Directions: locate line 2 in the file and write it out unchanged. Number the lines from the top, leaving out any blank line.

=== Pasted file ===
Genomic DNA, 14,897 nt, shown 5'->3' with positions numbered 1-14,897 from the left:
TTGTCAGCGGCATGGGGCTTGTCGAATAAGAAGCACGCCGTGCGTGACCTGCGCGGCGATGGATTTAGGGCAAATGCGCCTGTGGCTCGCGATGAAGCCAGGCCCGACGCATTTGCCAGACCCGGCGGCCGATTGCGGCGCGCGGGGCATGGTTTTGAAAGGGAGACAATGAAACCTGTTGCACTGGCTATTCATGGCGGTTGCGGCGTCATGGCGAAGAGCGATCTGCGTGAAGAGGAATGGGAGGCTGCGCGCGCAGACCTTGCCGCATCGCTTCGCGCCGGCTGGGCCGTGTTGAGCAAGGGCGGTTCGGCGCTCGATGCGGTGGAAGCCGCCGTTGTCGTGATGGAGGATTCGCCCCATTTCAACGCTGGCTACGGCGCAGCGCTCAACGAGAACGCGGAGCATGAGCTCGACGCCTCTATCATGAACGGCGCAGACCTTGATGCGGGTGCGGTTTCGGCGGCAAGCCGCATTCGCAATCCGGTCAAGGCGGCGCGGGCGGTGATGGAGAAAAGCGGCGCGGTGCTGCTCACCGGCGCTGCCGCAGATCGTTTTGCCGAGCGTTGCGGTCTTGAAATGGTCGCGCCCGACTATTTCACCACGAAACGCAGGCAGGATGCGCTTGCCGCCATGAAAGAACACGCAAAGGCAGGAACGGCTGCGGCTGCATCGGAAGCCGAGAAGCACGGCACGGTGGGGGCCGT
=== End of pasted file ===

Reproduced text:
TTGTCAGCGGCATGGGGCTTGTCGAATAAGAAGCACGCCGTGCGTGACCTGCGCGGCGATGGATTTAGGGCAAATGCGCCTGTGGCTCGCGATGAAGCCAGGCCCGACGCATTTGCCAGACCCGGCGGCCGATTGCGGCGCGCGGGGCATGGTTTTGAAAGGGAGACAATGAAACCTGTTGCACTGGCTATTCATGGCGGTTGCGGCGTCATGGCGAAGAGCGATCTGCGTGAAGAGGAATGGGAGGCTGCGCGCGCAGACCTTGCCGCATCGCTTCGCGCCGGCTGGGCCGTGTTGAGCAAGGGCGGTTCGGCGCTCGATGCGGTGGAAGCCGCCGTTGTCGTGATGGAGGATTCGCCCCATTTCAACGCTGGCTACGGCGCAGCGCTCAACGAGAACGCGGAGCATGAGCTCGACGCCTCTATCATGAACGGCGCAGACCTTGATGCGGGTGCGGTTTCGGCGGCAAGCCGCATTCGCAATCCGGTCAAGGCGGCGCGGGCGGTGATGGAGAAAAGCGGCGCGGTGCTGCTCACCGGCGCTGCCGCAGATCGTTTTGCCGAGCGTTGCGGTCTTGAAATGGTCGCGCCCGACTATTTCACCACGAAACGCAGGCAGGATGCGCTTGCCGCCATGAAAGAACACGCAAAGGCAGGAACGGCTGCGGCTGCATCGGAAGCCGAGAAGCACGGCACGGTGGGGGCCGT